Left-wing Maoist rebels in India have killed at least 70 paramilitary police in an attack in the central state of Chhattisgarh, officials have said.
About 300 rebels are said to have attacked the police from a hilltop on Tuesday in Dantewada district as they returned from an operation, NDTV television quoted officials as saying.
"Seventy-five [people] have been killed, and seven [others] injured," Gopal Pillai, the Indian home secretary, told AFP news agency.
P Chidambaram, India's interior minister, condemned the attack, saying it showed the "savage nature" of the Maoists.
Rohit Singh, an Indian journalist, told Al Jazeera that this was one of the most brutal attacks to take place against the security forces by Maoists.
"The Maoists are very worried by the central and state government military operation against them. They are very angry and want the operations against them to stop immediately.
"They want senior Maoist leaders captured by the government in the last couple of months to be released."
The Maoists, described by Manmohan Singh, the country's prime minister, as the country's biggest internal security threat, regularly ambush police, and attack railway lines and factories aiming to cripple economic activity.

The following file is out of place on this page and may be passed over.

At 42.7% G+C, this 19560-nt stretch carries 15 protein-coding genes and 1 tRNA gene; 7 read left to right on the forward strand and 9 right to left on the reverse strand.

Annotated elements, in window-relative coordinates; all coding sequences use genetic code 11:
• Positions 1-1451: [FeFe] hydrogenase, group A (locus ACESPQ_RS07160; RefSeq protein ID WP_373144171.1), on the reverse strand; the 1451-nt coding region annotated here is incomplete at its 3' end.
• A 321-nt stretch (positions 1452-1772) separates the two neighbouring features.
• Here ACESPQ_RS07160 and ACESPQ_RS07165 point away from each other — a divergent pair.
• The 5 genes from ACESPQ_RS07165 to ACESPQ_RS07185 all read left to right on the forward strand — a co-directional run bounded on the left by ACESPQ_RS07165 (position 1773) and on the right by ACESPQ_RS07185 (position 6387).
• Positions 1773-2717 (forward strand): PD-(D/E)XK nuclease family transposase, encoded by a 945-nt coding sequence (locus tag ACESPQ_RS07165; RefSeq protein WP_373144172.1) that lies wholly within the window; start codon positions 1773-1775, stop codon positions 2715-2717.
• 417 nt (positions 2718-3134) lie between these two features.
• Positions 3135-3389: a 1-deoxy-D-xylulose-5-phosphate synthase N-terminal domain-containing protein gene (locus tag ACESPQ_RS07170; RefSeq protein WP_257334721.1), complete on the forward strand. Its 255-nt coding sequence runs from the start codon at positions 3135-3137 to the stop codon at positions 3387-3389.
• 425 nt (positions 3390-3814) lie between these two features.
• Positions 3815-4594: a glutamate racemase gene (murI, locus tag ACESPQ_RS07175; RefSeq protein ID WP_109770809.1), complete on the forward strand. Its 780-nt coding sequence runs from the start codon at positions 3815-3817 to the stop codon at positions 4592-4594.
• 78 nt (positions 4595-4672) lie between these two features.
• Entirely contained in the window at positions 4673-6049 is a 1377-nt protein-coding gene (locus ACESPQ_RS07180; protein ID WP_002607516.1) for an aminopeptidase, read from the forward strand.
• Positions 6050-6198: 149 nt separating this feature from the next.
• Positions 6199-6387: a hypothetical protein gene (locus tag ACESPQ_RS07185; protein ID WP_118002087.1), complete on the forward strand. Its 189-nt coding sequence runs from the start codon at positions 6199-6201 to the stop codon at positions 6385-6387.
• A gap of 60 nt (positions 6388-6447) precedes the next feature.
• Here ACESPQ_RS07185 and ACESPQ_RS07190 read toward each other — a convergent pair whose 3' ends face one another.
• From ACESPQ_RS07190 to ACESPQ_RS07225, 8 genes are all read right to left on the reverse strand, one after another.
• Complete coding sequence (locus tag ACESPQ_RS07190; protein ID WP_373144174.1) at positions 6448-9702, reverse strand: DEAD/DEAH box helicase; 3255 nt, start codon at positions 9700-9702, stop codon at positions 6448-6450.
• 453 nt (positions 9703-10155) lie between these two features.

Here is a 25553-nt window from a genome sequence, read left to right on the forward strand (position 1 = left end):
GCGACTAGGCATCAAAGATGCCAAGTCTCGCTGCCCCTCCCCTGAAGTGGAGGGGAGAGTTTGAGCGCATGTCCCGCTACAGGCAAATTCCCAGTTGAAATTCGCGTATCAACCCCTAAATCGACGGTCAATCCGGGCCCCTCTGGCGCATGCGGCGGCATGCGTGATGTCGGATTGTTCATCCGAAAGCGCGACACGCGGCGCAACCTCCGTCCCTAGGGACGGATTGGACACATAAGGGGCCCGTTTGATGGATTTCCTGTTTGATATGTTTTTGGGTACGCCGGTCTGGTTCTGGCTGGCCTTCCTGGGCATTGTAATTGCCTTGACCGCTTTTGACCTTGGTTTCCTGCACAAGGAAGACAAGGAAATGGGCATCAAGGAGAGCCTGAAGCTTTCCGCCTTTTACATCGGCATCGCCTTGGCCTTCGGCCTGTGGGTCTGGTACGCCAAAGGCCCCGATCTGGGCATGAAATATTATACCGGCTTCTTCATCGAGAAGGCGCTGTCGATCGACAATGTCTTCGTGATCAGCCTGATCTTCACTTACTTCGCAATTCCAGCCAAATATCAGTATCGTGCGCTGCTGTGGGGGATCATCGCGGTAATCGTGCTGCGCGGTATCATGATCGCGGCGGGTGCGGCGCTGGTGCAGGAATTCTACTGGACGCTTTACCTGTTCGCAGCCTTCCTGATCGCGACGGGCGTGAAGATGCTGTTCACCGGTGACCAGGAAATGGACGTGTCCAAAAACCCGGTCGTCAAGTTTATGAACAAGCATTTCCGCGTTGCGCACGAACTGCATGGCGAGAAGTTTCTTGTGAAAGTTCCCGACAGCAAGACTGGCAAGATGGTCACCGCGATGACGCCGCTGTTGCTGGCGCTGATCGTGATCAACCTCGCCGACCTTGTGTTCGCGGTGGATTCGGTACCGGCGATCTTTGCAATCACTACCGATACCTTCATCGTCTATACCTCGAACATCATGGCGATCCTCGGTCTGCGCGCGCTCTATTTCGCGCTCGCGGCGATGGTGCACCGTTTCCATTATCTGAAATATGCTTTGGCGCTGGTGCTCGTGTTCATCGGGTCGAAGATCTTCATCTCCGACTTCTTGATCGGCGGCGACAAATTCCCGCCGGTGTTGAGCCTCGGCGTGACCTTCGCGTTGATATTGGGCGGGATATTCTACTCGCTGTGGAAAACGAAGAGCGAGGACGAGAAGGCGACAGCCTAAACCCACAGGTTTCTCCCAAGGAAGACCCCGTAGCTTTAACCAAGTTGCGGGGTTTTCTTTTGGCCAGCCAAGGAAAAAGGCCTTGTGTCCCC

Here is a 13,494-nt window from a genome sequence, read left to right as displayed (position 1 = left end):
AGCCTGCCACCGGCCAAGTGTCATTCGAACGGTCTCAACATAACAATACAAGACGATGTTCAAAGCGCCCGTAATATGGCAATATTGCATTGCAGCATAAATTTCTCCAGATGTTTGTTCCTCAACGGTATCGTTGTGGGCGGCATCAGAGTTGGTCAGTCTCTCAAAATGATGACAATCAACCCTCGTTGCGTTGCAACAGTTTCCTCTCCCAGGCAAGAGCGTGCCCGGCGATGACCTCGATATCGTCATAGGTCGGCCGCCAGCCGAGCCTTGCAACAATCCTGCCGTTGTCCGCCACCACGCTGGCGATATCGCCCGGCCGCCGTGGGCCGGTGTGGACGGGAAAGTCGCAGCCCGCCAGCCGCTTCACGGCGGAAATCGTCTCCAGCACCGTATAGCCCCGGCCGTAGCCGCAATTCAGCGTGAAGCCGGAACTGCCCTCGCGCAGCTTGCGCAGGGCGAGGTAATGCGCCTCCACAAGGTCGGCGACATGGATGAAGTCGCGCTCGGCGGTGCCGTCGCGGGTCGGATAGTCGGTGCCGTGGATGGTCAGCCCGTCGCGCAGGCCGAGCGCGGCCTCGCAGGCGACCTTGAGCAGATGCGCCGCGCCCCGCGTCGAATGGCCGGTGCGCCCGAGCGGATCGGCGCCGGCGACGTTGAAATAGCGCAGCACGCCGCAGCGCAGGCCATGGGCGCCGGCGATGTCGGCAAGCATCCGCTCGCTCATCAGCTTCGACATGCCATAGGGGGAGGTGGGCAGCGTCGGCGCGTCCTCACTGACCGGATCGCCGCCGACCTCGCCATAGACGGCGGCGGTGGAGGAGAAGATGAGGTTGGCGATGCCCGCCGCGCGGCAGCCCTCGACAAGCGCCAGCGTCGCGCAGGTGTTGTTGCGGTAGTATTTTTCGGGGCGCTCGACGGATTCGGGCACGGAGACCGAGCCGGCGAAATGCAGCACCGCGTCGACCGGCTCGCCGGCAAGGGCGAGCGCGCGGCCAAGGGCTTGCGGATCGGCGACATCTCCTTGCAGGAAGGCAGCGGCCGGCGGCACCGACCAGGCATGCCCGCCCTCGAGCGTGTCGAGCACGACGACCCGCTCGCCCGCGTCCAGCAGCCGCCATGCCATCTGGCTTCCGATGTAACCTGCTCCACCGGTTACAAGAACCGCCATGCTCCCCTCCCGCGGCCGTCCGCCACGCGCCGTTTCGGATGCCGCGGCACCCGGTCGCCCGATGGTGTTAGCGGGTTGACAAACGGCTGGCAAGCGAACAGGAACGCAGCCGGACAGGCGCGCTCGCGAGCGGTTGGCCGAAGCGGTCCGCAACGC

Indian authorities have launched an offensive against the rebels entrenched in the forests of the so-called "Red Corridor" that stretches across north and eastern India.
Chidambaram hardened his rhetoric at the weekend after 10 policemen were killed in a landmine attack in eastern Orissa state, calling the rebels "cowards".
String of attacks
On Monday, he said the Maoists were the "first enemy" of the country.
In March 2007, the Maoists were blamed for an attack that killed 55 policemen in Chattisgarh.
In February, at least 25 policemen were killed in eastern West Bengal when Maoists attacked a camp.
The Maoists are also known as Naxals, after their first armed uprising, which took place in a small village called Naxalbari in the Indian state of West Bengal some 40 years ago.